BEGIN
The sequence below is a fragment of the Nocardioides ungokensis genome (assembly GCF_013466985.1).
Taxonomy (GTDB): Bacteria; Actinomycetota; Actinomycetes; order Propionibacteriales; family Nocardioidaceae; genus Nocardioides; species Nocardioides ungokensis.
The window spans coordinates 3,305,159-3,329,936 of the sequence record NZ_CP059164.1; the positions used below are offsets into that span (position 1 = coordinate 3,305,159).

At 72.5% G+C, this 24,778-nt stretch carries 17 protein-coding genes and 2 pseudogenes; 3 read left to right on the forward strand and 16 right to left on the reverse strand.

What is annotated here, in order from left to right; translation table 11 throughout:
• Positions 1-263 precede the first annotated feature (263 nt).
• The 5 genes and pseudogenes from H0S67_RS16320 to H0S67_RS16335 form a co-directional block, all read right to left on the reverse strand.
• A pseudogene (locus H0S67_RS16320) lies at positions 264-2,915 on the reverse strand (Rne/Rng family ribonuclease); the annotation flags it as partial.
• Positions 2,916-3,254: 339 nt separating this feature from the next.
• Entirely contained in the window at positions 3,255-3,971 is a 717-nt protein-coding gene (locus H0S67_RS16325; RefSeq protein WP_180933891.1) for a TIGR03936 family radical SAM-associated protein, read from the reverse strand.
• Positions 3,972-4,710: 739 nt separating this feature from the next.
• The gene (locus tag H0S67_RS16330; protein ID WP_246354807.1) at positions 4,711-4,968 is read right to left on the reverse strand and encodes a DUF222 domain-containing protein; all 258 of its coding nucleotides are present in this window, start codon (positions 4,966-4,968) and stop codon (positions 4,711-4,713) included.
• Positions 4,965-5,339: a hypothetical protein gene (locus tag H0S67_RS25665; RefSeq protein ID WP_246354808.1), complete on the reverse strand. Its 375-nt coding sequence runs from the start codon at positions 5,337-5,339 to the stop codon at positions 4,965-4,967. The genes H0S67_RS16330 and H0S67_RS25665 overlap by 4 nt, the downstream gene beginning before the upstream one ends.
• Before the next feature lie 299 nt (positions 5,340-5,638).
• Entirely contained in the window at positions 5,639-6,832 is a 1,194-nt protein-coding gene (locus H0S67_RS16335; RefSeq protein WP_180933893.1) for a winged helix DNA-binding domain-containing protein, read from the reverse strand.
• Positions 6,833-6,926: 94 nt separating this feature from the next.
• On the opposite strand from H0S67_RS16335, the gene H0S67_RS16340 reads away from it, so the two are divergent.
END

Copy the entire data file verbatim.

The sequence below is a fragment of the Nocardioides ungokensis genome (assembly GCF_013466985.1).
Taxonomy (GTDB): Bacteria; Actinomycetota; Actinomycetes; order Propionibacteriales; family Nocardioidaceae; genus Nocardioides; species Nocardioides ungokensis.
The window spans coordinates 3,305,159-3,329,936 of the sequence record NZ_CP059164.1; the positions used below are offsets into that span (position 1 = coordinate 3,305,159).

At 72.5% G+C, this 24,778-nt stretch carries 17 protein-coding genes and 2 pseudogenes; 3 read left to right on the forward strand and 16 right to left on the reverse strand.

What is annotated here, in order from left to right; translation table 11 throughout:
• Positions 1-263 precede the first annotated feature (263 nt).
• The 5 genes and pseudogenes from H0S67_RS16320 to H0S67_RS16335 form a co-directional block, all read right to left on the reverse strand.
• A pseudogene (locus H0S67_RS16320) lies at positions 264-2,915 on the reverse strand (Rne/Rng family ribonuclease); the annotation flags it as partial.
• Positions 2,916-3,254: 339 nt separating this feature from the next.
• Entirely contained in the window at positions 3,255-3,971 is a 717-nt protein-coding gene (locus H0S67_RS16325; RefSeq protein WP_180933891.1) for a TIGR03936 family radical SAM-associated protein, read from the reverse strand.
• Positions 3,972-4,710: 739 nt separating this feature from the next.
• The gene (locus tag H0S67_RS16330; protein ID WP_246354807.1) at positions 4,711-4,968 is read right to left on the reverse strand and encodes a DUF222 domain-containing protein; all 258 of its coding nucleotides are present in this window, start codon (positions 4,966-4,968) and stop codon (positions 4,711-4,713) included.
• Positions 4,965-5,339: a hypothetical protein gene (locus tag H0S67_RS25665; RefSeq protein ID WP_246354808.1), complete on the reverse strand. Its 375-nt coding sequence runs from the start codon at positions 5,337-5,339 to the stop codon at positions 4,965-4,967. The genes H0S67_RS16330 and H0S67_RS25665 overlap by 4 nt, the downstream gene beginning before the upstream one ends.
• Before the next feature lie 299 nt (positions 5,340-5,638).
• Entirely contained in the window at positions 5,639-6,832 is a 1,194-nt protein-coding gene (locus H0S67_RS16335; RefSeq protein WP_180933893.1) for a winged helix DNA-binding domain-containing protein, read from the reverse strand.
• Positions 6,833-6,926: 94 nt separating this feature from the next.
• On the opposite strand from H0S67_RS16335, the gene H0S67_RS16340 reads away from it, so the two are divergent.